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Asthmatic Kitty, the indie label home to Sufjan Stevens, Half-handed Cloud, and the Curtains, announced today that it would begin pricing records based on the scores given to them by critics at the music Web site Pitchfork. Ropechain, an album by the band Grampall Jookabox, for example, received a 5.4 (out of a possible 10) from Pitchfork, so for the next 54 hours, says the Asthmatic Kitty Web site, it will be available for $5.40 plus shipping and handling.

The idea, says Asthmatic Kitty Assistant Director Michael Kaufmann, belongs to John Beeler, who manages the label’s Web site. “[W]e anticipated a negative review of the album,” writes Beeler via instant message. “We figured it’d score in somewhere between 5-7.”

“And it dawned on me,” he writes, “that that is also a great sale price point.”

Also via IM, Kaufmann says the label chose Pitchfork over, say, Rolling Stone, because “Pitchfork’s numbering system is convenient and corresponds nicely with the United States Dollar.” Perhaps less tongue-in-cheek, he says Asthmatic Kitty’s artists “do understand Pitchfork’s prominence…in the independent music community” but that he hasn’t had enough feedback from the rest of the label’s roster to determine how its sentiment is trending on this matter.

“[A]ren’t folks already using critics to value music?” he writes. “is this really any change?”

“I think I have a higher opinion of music criticism than Mike,” writes Beeler, who says he believes the perceived value of an album is cheapened by a lower price. “I think it sets an expectation,” he writes. “That can work well when you just grab some CD out of the used bin for $2 and it ends up being the best album you’ve heard in years. But I think it more often works against an album.”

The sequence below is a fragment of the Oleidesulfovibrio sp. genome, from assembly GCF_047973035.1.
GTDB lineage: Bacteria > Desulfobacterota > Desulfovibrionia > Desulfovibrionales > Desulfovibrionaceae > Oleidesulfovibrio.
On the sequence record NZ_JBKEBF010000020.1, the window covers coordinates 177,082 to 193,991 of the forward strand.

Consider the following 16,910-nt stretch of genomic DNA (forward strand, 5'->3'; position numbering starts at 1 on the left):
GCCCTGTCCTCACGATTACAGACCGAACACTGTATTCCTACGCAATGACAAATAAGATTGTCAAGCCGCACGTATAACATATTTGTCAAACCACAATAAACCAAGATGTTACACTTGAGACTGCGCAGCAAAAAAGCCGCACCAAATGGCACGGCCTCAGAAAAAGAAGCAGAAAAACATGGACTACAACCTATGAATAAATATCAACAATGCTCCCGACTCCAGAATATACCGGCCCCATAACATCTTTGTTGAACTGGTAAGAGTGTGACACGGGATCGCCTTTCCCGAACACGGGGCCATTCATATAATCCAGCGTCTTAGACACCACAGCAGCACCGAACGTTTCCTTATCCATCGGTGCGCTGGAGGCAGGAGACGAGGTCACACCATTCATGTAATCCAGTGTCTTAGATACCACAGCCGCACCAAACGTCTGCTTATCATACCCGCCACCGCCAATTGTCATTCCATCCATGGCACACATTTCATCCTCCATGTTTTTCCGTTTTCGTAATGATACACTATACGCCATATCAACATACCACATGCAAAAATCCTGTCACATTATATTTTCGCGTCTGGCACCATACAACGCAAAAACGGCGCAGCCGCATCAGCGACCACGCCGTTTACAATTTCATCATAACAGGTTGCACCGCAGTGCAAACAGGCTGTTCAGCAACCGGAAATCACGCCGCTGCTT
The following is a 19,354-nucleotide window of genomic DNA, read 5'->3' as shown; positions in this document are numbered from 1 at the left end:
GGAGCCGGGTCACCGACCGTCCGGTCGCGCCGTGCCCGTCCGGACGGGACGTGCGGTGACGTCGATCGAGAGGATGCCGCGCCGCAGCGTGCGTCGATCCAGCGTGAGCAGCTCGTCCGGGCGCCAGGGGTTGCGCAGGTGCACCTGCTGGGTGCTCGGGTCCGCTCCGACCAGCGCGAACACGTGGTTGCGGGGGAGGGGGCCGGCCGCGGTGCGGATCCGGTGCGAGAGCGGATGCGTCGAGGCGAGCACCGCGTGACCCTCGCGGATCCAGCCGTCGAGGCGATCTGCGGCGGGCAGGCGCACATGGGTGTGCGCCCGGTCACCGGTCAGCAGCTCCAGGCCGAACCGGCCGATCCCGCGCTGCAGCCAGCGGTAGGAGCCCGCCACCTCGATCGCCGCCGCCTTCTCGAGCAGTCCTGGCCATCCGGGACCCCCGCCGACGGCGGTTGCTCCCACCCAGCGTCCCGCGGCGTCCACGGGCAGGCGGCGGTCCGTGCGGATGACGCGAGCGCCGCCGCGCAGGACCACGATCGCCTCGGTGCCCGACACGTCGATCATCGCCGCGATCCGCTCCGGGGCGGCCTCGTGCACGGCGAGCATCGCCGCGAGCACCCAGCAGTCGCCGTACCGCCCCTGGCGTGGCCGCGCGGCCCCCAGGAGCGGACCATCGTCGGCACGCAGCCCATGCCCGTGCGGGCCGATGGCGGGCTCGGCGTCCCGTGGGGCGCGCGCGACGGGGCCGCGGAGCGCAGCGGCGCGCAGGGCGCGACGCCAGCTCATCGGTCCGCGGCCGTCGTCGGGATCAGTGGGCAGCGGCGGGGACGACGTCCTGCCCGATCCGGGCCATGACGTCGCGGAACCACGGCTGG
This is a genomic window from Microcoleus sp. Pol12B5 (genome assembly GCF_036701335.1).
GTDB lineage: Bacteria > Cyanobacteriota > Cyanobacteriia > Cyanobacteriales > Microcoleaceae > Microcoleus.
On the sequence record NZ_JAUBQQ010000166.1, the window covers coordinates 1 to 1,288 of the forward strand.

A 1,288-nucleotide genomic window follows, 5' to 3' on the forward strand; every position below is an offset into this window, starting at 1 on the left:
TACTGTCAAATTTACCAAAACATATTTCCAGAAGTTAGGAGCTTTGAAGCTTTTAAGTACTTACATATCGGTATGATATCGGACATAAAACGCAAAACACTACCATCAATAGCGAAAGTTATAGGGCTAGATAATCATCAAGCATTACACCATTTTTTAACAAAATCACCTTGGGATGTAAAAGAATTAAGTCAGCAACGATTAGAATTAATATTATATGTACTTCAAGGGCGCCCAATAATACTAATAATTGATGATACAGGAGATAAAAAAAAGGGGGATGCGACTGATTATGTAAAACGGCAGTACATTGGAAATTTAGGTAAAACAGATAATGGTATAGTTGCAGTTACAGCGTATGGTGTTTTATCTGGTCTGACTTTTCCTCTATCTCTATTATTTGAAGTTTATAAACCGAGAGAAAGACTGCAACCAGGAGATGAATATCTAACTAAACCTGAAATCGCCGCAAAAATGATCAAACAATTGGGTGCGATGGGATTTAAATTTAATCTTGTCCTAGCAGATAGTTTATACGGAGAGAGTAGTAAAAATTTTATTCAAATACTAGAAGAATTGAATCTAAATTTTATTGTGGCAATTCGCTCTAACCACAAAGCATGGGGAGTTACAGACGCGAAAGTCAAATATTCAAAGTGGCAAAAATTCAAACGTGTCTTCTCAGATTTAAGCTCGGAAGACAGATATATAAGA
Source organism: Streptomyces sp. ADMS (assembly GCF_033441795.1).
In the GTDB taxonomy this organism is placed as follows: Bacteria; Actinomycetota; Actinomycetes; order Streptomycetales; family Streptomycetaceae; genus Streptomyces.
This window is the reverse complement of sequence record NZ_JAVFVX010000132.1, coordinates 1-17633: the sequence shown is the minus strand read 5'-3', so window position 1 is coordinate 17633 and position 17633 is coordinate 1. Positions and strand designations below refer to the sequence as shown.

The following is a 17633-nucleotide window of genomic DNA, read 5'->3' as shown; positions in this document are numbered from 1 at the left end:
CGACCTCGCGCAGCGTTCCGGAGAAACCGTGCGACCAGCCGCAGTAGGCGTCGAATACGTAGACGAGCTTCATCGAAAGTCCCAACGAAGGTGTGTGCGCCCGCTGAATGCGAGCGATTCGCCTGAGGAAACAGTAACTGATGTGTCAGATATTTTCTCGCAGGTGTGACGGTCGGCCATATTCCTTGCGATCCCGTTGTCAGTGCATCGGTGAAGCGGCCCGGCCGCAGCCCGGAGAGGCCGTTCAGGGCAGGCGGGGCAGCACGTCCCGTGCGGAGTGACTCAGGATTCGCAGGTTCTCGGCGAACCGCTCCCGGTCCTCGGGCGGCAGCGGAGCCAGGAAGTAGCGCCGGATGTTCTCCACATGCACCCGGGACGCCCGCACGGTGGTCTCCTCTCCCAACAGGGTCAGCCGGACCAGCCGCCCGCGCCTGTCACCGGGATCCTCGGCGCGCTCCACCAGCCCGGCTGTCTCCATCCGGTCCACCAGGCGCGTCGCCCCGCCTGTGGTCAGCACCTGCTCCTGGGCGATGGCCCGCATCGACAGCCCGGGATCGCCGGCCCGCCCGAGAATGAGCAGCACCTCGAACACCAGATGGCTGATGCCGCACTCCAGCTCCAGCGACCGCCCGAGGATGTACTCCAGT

Beeler says Asthmatic Kitty has had “a few orders” for the Grampall Jookabox album at the $5.40 price point but isn’t able to tell for sure because of its “kind of antiquated” payment-processing system.

Wouldn’t it be fairer, I asked Kaufmann, to take an average of critics’ scores for all the records Asthmatic Kitty’s released, and to then price the whole label’s records accordingly? That way, I ventured, you’d adjust for any potential bias on the part of one of the horde of ham-fisted hacks who comprise Pitchfork’s critical staff. “Coming from a critic,” he wrote, “we will have to seriously consider that.”

Photo from a Grampall Jookabox video posted by Asthmatic Kitty; that’s Kaufmann in the green.